Because we have two kids with disabilities, our family always knew at some point these words would be hurled in our direction. My middle daughter was in fourth grade when a classmate called her the r-word. The most disappointing thing was the response from the adults. That happened several years ago, and she still recalls this incident as one of the most hurtful experiences she has had.

“He made me feel like I was nothing!” she said at the time.

We might not use the r-word any more, but our respect for people with intellectual disabilities is still lacking. It is time to recognize the full humanity and dignity of people with intellectual disabilities. This doesn’t mean inspiration porn or “feel good” stories that promote ableism. It means valuing each other and promoting inclusion.

I want to the world to know my daughter who has an intellectual disability is not ridiculous or inadequate. She is full of life, love, and gumption. She has a fire in her belly that roars passion into life. She lives big. She laughs big. She dances big. And she loves beyond big because the kind of love she emanates is something that few people have the fortune of knowing in their lifetime.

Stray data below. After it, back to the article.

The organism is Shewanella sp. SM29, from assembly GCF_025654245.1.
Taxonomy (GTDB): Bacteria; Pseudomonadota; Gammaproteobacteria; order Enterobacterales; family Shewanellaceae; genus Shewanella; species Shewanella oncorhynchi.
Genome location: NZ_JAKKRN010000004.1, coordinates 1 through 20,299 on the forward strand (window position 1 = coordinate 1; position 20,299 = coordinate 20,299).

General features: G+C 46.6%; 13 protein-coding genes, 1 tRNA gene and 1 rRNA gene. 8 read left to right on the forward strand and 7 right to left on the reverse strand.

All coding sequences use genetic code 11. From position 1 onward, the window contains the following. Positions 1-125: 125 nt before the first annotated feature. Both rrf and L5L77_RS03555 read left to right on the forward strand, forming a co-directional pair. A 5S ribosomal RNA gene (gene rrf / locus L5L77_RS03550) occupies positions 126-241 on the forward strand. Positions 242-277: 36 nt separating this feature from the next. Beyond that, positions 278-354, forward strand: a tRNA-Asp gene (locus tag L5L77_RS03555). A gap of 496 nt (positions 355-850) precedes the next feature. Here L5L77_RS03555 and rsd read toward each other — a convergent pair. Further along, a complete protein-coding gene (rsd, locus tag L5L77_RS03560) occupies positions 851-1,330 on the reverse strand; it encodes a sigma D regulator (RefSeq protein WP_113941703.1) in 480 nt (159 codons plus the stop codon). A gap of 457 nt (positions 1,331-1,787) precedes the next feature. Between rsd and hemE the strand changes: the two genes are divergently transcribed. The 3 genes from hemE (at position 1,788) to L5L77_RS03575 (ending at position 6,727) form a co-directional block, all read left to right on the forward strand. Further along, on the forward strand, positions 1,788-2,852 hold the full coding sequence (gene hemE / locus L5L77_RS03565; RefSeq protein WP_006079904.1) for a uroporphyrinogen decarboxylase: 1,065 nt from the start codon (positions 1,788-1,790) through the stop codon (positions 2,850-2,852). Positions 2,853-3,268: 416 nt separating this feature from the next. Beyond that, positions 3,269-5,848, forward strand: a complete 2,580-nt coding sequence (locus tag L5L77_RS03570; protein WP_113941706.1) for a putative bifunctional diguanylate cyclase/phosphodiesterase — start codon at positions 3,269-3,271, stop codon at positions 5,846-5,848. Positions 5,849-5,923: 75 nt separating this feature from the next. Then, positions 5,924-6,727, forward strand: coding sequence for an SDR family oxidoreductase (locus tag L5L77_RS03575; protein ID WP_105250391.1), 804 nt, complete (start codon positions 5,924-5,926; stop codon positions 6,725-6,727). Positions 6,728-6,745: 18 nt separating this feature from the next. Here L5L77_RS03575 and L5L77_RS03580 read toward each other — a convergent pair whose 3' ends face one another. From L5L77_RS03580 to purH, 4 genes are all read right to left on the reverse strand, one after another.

Perhaps it’s not enough to just end the word. The only way we can combat this discrimination is by being inclusive. Inclusion means businesses hiring disabled employees and seeing disabled people in the workforce. It means churches become accessible to all. It means you see kids with disabilities sharing true friendships with able-bodied children. It means everyone is invited and nobody is left out because of a disability. It means everyone belongs.

Respect. Kindness. It is more than just the r-word.

Articles

We've all felt lonely at some point in our lives. It's a human experience as universal as happiness, sadness or even hunger. But there's been a growing trend of studies and other evidence suggesting that Americans, and people in general, are feeling more lonely than ever.

It's easy to blame technology and the way our increasingly online lives have further isolated us from "real" human interactions. The Internet once held seemingly limitless promise for bringing us together but seems to be doing just the opposite.

Except that's apparently not true at all. A major study from Cigna on loneliness found that feelings of isolation and loneliness are on the rise amongst Americans but the numbers are nearly identical amongst those who use social media and those who don't. Perhaps more importantly, the study found five common traits amongst those who don't feel lonely.